Despite advancements in hepatitis C virus (HCV) treatment, low uptake among hard-to-reach populations remains a global issue.
A study, published in Harm Reduction Journal, assessed the feasibility of a modified same-day test-and-treat model in improving HCV care for people who inject drugs (PWID) living in resource-constrained rural areas.
The pilot study was conducted in four primary healthcare (PHC) centers in Malaysia. The model’s key features included on-site HCV ribonucleic acid (RNA) testing using a shared GeneXpert® system; noninvasive biomarkers for cirrhosis diagnosis; and extended care to PWID referred from nearby PHC centers and outreach programs. The feasibility assessment focused on three aspects of the model: demand (i.e., uptake of HCV RNA testing and treatment), implementation (i.e., achievement of each step in the HCV care cascade), and practicality (i.e., ability to identify PWID with HCV and expedite treatment initiation despite resource constraints).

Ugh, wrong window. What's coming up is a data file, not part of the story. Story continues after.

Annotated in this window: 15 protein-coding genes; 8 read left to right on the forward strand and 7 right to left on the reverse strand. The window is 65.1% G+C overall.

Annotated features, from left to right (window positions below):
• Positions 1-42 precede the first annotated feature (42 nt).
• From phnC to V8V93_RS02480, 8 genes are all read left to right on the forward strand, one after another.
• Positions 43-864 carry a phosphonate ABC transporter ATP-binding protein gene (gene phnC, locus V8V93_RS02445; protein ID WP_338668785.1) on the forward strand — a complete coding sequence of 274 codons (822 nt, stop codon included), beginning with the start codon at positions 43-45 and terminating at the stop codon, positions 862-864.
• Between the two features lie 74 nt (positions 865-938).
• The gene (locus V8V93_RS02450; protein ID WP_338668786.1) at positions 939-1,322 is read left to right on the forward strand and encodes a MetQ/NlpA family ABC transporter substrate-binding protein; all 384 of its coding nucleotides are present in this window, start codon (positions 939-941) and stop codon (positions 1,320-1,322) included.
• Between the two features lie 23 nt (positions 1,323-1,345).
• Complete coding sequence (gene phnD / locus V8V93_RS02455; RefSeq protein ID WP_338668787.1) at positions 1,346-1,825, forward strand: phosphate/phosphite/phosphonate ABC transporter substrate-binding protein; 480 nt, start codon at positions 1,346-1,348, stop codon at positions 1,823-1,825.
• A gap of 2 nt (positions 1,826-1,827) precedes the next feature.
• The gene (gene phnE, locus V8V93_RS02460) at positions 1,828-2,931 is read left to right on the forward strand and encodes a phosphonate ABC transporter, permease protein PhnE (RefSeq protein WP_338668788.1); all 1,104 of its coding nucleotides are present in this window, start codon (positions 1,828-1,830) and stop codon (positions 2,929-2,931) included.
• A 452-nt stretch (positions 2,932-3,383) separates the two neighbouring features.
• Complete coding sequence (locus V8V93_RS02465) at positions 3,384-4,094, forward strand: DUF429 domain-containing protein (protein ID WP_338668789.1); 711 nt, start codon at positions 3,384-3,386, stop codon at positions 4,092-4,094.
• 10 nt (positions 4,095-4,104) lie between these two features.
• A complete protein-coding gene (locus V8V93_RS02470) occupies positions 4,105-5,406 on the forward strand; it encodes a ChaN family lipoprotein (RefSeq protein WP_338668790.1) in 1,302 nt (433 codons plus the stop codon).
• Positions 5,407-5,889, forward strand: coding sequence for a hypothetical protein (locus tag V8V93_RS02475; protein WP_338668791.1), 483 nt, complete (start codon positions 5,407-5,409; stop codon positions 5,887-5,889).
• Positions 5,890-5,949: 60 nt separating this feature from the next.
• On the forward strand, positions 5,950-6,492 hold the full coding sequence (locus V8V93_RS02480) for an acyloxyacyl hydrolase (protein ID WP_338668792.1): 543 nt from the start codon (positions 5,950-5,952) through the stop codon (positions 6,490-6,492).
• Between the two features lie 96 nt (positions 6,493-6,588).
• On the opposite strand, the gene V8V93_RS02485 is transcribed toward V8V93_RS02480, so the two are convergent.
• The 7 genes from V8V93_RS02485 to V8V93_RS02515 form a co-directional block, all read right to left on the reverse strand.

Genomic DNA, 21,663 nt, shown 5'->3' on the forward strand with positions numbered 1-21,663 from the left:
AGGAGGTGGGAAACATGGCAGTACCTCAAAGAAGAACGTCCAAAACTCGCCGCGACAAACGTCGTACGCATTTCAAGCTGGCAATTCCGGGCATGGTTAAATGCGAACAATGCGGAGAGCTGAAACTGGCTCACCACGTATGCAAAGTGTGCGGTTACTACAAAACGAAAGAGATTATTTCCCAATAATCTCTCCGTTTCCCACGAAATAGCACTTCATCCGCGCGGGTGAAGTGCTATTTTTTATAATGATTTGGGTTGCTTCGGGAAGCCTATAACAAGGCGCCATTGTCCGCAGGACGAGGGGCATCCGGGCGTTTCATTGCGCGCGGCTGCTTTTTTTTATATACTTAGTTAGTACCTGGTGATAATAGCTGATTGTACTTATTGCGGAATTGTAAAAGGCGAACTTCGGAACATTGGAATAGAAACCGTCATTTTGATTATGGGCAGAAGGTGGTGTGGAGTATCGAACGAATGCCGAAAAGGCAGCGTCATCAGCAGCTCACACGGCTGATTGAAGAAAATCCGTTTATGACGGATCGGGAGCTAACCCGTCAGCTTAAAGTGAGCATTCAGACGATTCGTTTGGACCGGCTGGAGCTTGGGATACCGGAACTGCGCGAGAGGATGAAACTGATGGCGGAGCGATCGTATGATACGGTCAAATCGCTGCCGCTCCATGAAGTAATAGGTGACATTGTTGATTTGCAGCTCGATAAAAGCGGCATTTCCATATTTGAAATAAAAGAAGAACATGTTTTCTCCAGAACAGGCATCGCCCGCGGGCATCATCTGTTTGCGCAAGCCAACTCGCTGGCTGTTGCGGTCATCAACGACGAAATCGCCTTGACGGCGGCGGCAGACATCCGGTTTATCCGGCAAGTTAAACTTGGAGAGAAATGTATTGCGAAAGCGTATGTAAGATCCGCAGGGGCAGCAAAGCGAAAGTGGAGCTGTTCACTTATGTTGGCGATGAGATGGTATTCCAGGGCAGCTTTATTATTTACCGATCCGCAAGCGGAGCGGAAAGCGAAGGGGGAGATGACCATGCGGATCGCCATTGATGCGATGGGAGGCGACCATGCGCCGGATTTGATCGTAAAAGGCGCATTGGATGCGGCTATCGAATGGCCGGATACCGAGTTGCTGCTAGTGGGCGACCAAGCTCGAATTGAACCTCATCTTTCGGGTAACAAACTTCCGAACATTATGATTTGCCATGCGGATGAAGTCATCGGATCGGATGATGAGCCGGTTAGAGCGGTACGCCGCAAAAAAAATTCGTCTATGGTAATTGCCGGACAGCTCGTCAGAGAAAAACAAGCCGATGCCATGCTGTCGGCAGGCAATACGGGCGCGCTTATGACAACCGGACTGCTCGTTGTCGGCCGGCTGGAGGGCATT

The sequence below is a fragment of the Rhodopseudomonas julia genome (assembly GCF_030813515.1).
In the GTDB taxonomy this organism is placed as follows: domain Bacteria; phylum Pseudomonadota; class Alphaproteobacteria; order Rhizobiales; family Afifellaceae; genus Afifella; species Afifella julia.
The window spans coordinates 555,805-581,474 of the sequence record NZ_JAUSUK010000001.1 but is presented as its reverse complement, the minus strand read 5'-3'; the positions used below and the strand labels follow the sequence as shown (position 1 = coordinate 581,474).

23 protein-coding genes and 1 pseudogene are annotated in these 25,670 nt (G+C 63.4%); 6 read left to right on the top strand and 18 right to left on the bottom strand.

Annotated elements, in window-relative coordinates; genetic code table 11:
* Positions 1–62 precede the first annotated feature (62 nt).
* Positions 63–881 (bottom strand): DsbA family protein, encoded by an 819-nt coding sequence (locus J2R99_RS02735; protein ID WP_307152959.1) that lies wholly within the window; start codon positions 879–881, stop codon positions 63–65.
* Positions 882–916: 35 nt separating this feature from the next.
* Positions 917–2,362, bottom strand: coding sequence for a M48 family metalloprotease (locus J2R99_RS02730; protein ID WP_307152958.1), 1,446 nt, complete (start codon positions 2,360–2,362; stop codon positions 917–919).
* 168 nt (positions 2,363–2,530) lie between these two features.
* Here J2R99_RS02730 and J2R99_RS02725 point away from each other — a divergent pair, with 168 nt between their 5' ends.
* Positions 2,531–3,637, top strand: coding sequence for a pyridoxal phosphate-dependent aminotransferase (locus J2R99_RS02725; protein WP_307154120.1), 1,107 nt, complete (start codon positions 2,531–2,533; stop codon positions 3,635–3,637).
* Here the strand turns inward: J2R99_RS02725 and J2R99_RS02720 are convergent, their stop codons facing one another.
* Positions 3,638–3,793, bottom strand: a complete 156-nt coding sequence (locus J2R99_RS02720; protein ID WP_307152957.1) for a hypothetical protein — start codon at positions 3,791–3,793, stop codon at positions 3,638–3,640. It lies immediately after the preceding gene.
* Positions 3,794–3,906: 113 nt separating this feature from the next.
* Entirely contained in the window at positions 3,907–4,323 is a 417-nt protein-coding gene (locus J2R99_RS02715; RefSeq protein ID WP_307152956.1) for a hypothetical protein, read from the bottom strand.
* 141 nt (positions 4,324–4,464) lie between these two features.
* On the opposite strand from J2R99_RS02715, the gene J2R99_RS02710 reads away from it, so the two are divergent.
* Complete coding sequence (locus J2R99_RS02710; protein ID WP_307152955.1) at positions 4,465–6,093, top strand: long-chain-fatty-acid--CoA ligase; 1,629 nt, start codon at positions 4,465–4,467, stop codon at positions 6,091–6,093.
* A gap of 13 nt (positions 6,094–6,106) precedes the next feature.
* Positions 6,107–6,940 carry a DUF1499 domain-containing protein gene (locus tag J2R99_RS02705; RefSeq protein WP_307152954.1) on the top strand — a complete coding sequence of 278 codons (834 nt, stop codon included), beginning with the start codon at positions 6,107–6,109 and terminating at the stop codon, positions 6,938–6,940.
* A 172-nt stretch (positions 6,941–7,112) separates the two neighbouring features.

Full study results can be accessed here.